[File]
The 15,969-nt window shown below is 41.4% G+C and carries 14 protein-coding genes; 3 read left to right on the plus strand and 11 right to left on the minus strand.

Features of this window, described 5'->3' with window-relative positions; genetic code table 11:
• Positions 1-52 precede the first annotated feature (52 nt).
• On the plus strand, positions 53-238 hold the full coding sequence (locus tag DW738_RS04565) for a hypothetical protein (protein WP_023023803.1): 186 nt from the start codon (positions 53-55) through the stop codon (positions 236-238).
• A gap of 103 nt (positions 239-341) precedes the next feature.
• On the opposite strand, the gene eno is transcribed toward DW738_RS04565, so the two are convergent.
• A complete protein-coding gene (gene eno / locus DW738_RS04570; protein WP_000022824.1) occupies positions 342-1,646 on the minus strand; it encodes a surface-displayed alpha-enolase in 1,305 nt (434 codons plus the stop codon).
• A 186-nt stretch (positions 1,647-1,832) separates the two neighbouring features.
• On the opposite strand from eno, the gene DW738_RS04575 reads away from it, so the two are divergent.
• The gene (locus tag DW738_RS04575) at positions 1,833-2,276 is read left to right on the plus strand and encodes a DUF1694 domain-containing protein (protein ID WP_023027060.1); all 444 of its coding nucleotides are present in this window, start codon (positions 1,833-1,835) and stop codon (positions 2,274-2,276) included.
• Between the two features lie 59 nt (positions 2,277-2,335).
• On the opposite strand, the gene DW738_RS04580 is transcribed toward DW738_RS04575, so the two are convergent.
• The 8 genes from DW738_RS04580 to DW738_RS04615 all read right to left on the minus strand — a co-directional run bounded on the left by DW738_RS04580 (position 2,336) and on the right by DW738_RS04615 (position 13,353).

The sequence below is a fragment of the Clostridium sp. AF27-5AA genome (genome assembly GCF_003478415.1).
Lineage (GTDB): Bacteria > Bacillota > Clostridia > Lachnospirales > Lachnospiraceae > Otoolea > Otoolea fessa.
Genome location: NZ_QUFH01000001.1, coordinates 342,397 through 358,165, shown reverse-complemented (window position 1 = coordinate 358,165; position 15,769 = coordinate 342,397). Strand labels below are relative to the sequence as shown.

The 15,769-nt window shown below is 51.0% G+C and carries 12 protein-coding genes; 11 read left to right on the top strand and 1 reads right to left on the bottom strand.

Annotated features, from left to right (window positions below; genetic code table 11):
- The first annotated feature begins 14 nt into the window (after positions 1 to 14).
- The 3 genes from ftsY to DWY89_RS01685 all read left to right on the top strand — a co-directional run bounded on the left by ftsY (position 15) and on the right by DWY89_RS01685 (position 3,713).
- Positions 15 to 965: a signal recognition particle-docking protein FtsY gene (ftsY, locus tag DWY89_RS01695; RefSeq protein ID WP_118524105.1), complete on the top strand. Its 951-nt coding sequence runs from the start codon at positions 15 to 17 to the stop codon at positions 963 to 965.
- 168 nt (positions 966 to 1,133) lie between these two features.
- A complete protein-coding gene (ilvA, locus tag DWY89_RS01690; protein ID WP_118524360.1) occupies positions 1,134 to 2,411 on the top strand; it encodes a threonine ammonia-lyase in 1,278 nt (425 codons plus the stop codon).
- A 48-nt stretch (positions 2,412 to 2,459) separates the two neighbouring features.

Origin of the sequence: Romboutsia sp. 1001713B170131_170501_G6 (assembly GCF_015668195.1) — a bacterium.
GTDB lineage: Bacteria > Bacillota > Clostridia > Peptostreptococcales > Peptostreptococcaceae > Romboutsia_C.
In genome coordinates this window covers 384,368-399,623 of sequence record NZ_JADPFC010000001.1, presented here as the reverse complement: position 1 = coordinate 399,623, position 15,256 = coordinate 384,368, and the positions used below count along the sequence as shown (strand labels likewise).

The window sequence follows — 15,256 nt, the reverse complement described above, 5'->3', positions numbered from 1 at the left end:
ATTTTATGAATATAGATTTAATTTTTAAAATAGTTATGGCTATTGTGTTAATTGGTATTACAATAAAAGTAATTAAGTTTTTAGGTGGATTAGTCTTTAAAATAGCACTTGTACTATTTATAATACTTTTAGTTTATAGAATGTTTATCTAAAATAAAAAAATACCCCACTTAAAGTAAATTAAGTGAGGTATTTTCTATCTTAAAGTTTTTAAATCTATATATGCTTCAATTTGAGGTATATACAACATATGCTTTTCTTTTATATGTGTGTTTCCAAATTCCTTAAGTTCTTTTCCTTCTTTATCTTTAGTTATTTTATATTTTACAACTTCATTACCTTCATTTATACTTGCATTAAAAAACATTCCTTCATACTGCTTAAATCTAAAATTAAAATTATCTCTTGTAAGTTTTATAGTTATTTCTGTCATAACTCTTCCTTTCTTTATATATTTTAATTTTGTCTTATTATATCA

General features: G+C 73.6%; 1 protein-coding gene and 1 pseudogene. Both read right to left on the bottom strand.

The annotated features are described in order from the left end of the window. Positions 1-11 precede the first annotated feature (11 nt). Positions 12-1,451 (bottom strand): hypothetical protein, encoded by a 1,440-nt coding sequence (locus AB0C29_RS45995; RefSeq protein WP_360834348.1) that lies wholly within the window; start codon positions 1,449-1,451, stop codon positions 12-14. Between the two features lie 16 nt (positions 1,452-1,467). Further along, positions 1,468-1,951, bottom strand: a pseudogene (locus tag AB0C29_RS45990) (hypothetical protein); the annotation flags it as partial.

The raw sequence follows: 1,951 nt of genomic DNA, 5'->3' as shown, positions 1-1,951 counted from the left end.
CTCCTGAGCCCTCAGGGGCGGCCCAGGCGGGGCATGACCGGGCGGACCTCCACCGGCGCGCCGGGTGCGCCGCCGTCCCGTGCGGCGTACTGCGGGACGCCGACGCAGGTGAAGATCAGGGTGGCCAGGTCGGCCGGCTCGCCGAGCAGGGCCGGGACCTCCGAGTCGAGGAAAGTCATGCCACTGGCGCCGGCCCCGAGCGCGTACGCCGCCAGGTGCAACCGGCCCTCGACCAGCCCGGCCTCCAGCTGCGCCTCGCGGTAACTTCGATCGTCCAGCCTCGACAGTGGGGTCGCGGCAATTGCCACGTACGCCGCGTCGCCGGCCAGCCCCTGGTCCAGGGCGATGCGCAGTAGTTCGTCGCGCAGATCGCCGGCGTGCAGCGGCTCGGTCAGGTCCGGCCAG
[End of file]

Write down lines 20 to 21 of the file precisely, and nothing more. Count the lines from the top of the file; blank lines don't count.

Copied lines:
- The 3 genes from ftsY to DWY89_RS01685 all read left to right on the top strand — a co-directional run bounded on the left by ftsY (position 15) and on the right by DWY89_RS01685 (position 3,713).
- Positions 15 to 965: a signal recognition particle-docking protein FtsY gene (ftsY, locus tag DWY89_RS01695; RefSeq protein ID WP_118524105.1), complete on the top strand. Its 951-nt coding sequence runs from the start codon at positions 15 to 17 to the stop codon at positions 963 to 965.